Sydney Morning Herald
October 07, 2021
By Liam Mannix.
“The Eureka Prize for Innovation in Citizen Science went to a nationwide program that revealed hidden microplastic hotspots at some of the nation’s beaches and waterways, such as the Barker Inlet wetlands in Adelaide, where citizen scientists measured concentrations of more than 750,000 microplastic particles per metre.
Microplastics, fragments of polymer only a few millimetres long, are the inevitable result of the modern world’s love affair with plastic.
“Our carpets are synthetic, our clothes are synthetic, we rely on plastic in everyday life,” says program director Dr Michelle Blewitt. “And every piece of plastic that has ever been created in this universe is still here in one form or another.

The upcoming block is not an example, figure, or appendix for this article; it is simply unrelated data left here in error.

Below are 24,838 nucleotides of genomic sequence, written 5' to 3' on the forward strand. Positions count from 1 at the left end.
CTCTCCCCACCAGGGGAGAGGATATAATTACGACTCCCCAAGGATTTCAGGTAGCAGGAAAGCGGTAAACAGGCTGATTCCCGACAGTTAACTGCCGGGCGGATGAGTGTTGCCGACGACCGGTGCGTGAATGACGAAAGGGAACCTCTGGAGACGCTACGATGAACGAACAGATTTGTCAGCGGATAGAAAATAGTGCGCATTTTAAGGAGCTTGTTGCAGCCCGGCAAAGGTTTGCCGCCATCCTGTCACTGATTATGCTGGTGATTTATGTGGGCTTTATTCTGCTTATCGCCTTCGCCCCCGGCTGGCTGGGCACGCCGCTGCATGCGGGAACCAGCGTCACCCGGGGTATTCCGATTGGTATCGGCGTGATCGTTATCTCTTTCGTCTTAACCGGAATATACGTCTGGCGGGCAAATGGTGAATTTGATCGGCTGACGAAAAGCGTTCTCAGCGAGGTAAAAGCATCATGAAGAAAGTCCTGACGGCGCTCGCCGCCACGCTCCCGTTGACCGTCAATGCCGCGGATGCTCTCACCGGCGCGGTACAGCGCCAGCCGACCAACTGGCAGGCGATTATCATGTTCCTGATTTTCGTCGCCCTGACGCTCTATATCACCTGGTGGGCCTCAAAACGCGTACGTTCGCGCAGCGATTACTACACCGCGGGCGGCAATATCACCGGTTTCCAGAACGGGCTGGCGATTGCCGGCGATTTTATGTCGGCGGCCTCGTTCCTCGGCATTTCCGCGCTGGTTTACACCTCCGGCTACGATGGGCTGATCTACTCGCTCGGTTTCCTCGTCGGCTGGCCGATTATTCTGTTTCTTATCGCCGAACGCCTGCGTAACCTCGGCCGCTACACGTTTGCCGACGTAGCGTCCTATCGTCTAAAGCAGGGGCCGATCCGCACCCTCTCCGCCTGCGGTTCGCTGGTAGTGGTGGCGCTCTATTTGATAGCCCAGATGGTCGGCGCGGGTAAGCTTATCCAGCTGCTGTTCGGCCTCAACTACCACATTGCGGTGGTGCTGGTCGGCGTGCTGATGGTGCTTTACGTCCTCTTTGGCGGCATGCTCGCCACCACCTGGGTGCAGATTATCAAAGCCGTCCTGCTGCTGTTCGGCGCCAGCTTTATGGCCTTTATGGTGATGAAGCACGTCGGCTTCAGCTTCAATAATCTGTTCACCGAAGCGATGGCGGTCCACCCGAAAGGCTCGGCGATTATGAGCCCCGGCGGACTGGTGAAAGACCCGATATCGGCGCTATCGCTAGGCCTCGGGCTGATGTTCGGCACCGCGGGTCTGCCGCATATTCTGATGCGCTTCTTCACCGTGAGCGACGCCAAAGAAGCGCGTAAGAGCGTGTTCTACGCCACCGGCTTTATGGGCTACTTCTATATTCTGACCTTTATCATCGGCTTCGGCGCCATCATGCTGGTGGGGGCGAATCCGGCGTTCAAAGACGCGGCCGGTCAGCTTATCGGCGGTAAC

Over time, plastics break into smaller and smaller pieces, eventually becoming airborne. The average Australian inhales almost 13,000 microplastic fibres a year and microplastics have been found crossing the human placenta, although research has not conclusively linked them to health problems.
The citizen science program, known as the Australian Microplastic Assessment Project, has trained 739 people to test for microplastics, sampled in more than 350 places, and helped remove more than 3 million microplastic particles.
The project leaders are now collaborating with councils around the nation to track the pollution back to the source and clean it up.”